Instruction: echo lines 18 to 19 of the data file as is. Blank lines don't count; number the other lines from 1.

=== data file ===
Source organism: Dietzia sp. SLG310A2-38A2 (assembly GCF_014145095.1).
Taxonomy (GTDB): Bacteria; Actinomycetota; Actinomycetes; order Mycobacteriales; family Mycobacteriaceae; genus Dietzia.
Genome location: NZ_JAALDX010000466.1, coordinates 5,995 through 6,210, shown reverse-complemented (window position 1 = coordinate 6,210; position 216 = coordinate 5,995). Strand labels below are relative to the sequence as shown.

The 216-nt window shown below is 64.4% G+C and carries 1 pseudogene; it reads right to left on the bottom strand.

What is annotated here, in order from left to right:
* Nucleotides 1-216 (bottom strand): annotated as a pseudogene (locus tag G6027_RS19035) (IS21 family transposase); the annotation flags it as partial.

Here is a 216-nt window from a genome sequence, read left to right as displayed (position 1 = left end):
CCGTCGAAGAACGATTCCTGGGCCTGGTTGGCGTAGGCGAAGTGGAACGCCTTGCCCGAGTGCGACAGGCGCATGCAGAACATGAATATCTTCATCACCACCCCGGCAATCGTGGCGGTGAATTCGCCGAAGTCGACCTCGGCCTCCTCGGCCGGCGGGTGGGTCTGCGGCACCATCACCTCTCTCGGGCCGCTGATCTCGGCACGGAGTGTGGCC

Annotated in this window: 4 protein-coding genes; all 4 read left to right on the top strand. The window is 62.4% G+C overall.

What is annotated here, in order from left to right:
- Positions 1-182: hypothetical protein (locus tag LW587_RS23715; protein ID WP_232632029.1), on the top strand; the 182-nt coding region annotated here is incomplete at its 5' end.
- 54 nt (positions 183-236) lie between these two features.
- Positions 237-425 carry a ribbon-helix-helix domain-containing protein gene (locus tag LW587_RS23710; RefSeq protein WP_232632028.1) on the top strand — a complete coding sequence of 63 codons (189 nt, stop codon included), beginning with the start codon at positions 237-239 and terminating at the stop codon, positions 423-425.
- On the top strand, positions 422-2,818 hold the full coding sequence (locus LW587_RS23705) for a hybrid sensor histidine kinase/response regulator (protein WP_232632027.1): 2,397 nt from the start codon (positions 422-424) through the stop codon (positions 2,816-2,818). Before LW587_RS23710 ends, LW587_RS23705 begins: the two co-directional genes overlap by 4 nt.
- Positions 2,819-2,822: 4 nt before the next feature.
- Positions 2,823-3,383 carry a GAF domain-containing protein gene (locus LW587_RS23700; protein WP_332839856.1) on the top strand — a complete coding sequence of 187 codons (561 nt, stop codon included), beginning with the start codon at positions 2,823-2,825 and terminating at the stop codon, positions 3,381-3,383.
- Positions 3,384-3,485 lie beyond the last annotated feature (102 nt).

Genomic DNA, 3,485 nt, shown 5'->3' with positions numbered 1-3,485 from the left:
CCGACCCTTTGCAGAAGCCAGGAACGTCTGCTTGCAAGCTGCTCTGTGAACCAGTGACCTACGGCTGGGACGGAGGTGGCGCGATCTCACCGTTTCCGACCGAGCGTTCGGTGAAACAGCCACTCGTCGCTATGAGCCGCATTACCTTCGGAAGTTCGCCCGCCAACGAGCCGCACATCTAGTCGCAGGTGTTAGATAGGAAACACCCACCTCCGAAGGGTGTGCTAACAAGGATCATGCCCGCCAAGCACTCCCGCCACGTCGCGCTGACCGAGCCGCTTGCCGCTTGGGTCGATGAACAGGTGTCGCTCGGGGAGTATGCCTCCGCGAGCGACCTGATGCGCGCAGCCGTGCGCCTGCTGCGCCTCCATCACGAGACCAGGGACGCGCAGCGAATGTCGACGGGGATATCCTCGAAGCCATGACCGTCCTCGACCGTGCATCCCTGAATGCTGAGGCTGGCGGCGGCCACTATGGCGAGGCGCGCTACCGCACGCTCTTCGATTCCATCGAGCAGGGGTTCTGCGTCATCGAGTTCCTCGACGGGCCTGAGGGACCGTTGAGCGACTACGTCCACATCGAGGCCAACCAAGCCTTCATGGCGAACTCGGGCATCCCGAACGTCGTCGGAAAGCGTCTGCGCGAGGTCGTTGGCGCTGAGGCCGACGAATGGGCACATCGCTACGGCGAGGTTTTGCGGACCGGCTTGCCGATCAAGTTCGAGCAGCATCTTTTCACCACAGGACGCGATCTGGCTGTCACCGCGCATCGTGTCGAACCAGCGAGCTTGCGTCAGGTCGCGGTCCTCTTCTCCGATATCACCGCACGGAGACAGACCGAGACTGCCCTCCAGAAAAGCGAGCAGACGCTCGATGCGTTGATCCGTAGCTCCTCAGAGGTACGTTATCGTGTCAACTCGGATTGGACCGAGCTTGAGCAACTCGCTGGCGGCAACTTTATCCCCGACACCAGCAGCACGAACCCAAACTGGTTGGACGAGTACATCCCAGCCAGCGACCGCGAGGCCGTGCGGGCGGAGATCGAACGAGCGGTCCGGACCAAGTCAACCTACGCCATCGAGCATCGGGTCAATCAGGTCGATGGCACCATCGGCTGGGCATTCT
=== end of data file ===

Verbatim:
Genomic DNA, 3,485 nt, shown 5'->3' with positions numbered 1-3,485 from the left:
CCGACCCTTTGCAGAAGCCAGGAACGTCTGCTTGCAAGCTGCTCTGTGAACCAGTGACCTACGGCTGGGACGGAGGTGGCGCGATCTCACCGTTTCCGACCGAGCGTTCGGTGAAACAGCCACTCGTCGCTATGAGCCGCATTACCTTCGGAAGTTCGCCCGCCAACGAGCCGCACATCTAGTCGCAGGTGTTAGATAGGAAACACCCACCTCCGAAGGGTGTGCTAACAAGGATCATGCCCGCCAAGCACTCCCGCCACGTCGCGCTGACCGAGCCGCTTGCCGCTTGGGTCGATGAACAGGTGTCGCTCGGGGAGTATGCCTCCGCGAGCGACCTGATGCGCGCAGCCGTGCGCCTGCTGCGCCTCCATCACGAGACCAGGGACGCGCAGCGAATGTCGACGGGGATATCCTCGAAGCCATGACCGTCCTCGACCGTGCATCCCTGAATGCTGAGGCTGGCGGCGGCCACTATGGCGAGGCGCGCTACCGCACGCTCTTCGATTCCATCGAGCAGGGGTTCTGCGTCATCGAGTTCCTCGACGGGCCTGAGGGACCGTTGAGCGACTACGTCCACATCGAGGCCAACCAAGCCTTCATGGCGAACTCGGGCATCCCGAACGTCGTCGGAAAGCGTCTGCGCGAGGTCGTTGGCGCTGAGGCCGACGAATGGGCACATCGCTACGGCGAGGTTTTGCGGACCGGCTTGCCGATCAAGTTCGAGCAGCATCTTTTCACCACAGGACGCGATCTGGCTGTCACCGCGCATCGTGTCGAACCAGCGAGCTTGCGTCAGGTCGCGGTCCTCTTCTCCGATATCACCGCACGGAGACAGACCGAGACTGCCCTCCAGAAAAGCGAGCAGACGCTCGATGCGTTGATCCGTAGCTCCTCAGAGGTACGTTATCGTGTCAACTCGGATTGGACCGAGCTTGAGCAACTCGCTGGCGGCAACTTTATCCCCGACACCAGCAGCACGAACCCAAACTGGTTGGACGAGTACATCCCAGCCAGCGACCGCGAGGCCGTGCGGGCGGAGATCGAACGAGCGGTCCGGACCAAGTCAACCTACGCCATCGAGCATCGGGTCAATCAGGTCGATGGCACCATCGGCTGGGCATTCT